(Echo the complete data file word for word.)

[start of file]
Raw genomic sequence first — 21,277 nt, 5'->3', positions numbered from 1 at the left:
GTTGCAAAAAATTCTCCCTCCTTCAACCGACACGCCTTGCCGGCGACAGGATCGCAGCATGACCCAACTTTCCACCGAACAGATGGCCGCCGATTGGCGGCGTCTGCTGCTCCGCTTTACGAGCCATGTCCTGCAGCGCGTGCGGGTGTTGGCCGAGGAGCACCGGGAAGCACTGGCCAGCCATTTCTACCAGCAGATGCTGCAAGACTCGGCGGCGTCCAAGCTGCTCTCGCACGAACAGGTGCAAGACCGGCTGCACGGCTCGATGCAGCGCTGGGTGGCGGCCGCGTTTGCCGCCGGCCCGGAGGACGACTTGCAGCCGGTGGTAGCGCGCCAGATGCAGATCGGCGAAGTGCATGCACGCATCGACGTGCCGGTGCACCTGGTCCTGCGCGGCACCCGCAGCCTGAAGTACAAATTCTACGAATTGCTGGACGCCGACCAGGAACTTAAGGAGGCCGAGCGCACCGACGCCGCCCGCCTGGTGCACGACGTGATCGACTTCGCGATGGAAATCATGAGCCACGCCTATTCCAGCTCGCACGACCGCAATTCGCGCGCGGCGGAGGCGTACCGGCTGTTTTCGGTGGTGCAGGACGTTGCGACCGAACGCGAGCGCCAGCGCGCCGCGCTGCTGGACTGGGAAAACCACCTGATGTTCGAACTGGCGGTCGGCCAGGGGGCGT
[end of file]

Raw genomic sequence first — 21,277 nt, 5'->3', positions numbered from 1 at the left:
GTTGCAAAAAATTCTCCCTCCTTCAACCGACACGCCTTGCCGGCGACAGGATCGCAGCATGACCCAACTTTCCACCGAACAGATGGCCGCCGATTGGCGGCGTCTGCTGCTCCGCTTTACGAGCCATGTCCTGCAGCGCGTGCGGGTGTTGGCCGAGGAGCACCGGGAAGCACTGGCCAGCCATTTCTACCAGCAGATGCTGCAAGACTCGGCGGCGTCCAAGCTGCTCTCGCACGAACAGGTGCAAGACCGGCTGCACGGCTCGATGCAGCGCTGGGTGGCGGCCGCGTTTGCCGCCGGCCCGGAGGACGACTTGCAGCCGGTGGTAGCGCGCCAGATGCAGATCGGCGAAGTGCATGCACGCATCGACGTGCCGGTGCACCTGGTCCTGCGCGGCACCCGCAGCCTGAAGTACAAATTCTACGAATTGCTGGACGCCGACCAGGAACTTAAGGAGGCCGAGCGCACCGACGCCGCCCGCCTGGTGCACGACGTGATCGACTTCGCGATGGAAATCATGAGCCACGCCTATTCCAGCTCGCACGACCGCAATTCGCGCGCGGCGGAGGCGTACCGGCTGTTTTCGGTGGTGCAGGACGTTGCGACCGAACGCGAGCGCCAGCGCGCCGCGCTGCTGGACTGGGAAAACCACCTGATGTTCGAACTGGCGGTCGGCCAGGGGGCGT